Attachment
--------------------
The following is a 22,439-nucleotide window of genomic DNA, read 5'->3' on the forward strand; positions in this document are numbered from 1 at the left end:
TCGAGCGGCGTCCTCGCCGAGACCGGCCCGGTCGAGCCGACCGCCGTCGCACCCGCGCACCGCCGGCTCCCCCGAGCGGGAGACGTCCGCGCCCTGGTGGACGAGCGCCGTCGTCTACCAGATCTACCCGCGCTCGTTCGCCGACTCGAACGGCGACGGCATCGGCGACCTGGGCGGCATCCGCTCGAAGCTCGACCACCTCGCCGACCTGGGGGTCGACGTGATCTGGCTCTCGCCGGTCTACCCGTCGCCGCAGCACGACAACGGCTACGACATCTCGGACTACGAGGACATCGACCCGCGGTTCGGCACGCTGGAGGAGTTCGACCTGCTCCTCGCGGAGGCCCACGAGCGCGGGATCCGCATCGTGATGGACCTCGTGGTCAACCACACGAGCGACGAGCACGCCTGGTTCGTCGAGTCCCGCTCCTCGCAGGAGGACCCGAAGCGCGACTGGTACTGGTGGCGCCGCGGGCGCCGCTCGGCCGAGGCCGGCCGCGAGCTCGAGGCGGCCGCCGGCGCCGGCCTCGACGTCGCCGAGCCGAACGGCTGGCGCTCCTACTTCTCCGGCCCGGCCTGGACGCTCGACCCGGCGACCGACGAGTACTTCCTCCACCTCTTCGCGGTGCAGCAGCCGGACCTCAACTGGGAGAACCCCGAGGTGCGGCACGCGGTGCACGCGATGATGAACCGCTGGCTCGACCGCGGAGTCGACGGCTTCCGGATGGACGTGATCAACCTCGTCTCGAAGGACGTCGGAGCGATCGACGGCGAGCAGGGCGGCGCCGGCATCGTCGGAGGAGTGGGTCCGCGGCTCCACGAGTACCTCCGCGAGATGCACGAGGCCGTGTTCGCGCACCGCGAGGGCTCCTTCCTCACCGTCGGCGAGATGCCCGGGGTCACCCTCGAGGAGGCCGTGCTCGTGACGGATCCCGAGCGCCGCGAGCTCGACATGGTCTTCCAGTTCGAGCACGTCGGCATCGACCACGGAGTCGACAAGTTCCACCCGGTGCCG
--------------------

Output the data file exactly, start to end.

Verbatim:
The following is a 22,439-nucleotide window of genomic DNA, read 5'->3' on the forward strand; positions in this document are numbered from 1 at the left end:
TCGAGCGGCGTCCTCGCCGAGACCGGCCCGGTCGAGCCGACCGCCGTCGCACCCGCGCACCGCCGGCTCCCCCGAGCGGGAGACGTCCGCGCCCTGGTGGACGAGCGCCGTCGTCTACCAGATCTACCCGCGCTCGTTCGCCGACTCGAACGGCGACGGCATCGGCGACCTGGGCGGCATCCGCTCGAAGCTCGACCACCTCGCCGACCTGGGGGTCGACGTGATCTGGCTCTCGCCGGTCTACCCGTCGCCGCAGCACGACAACGGCTACGACATCTCGGACTACGAGGACATCGACCCGCGGTTCGGCACGCTGGAGGAGTTCGACCTGCTCCTCGCGGAGGCCCACGAGCGCGGGATCCGCATCGTGATGGACCTCGTGGTCAACCACACGAGCGACGAGCACGCCTGGTTCGTCGAGTCCCGCTCCTCGCAGGAGGACCCGAAGCGCGACTGGTACTGGTGGCGCCGCGGGCGCCGCTCGGCCGAGGCCGGCCGCGAGCTCGAGGCGGCCGCCGGCGCCGGCCTCGACGTCGCCGAGCCGAACGGCTGGCGCTCCTACTTCTCCGGCCCGGCCTGGACGCTCGACCCGGCGACCGACGAGTACTTCCTCCACCTCTTCGCGGTGCAGCAGCCGGACCTCAACTGGGAGAACCCCGAGGTGCGGCACGCGGTGCACGCGATGATGAACCGCTGGCTCGACCGCGGAGTCGACGGCTTCCGGATGGACGTGATCAACCTCGTCTCGAAGGACGTCGGAGCGATCGACGGCGAGCAGGGCGGCGCCGGCATCGTCGGAGGAGTGGGTCCGCGGCTCCACGAGTACCTCCGCGAGATGCACGAGGCCGTGTTCGCGCACCGCGAGGGCTCCTTCCTCACCGTCGGCGAGATGCCCGGGGTCACCCTCGAGGAGGCCGTGCTCGTGACGGATCCCGAGCGCCGCGAGCTCGACATGGTCTTCCAGTTCGAGCACGTCGGCATCGACCACGGAGTCGACAAGTTCCACCCGGTGCCG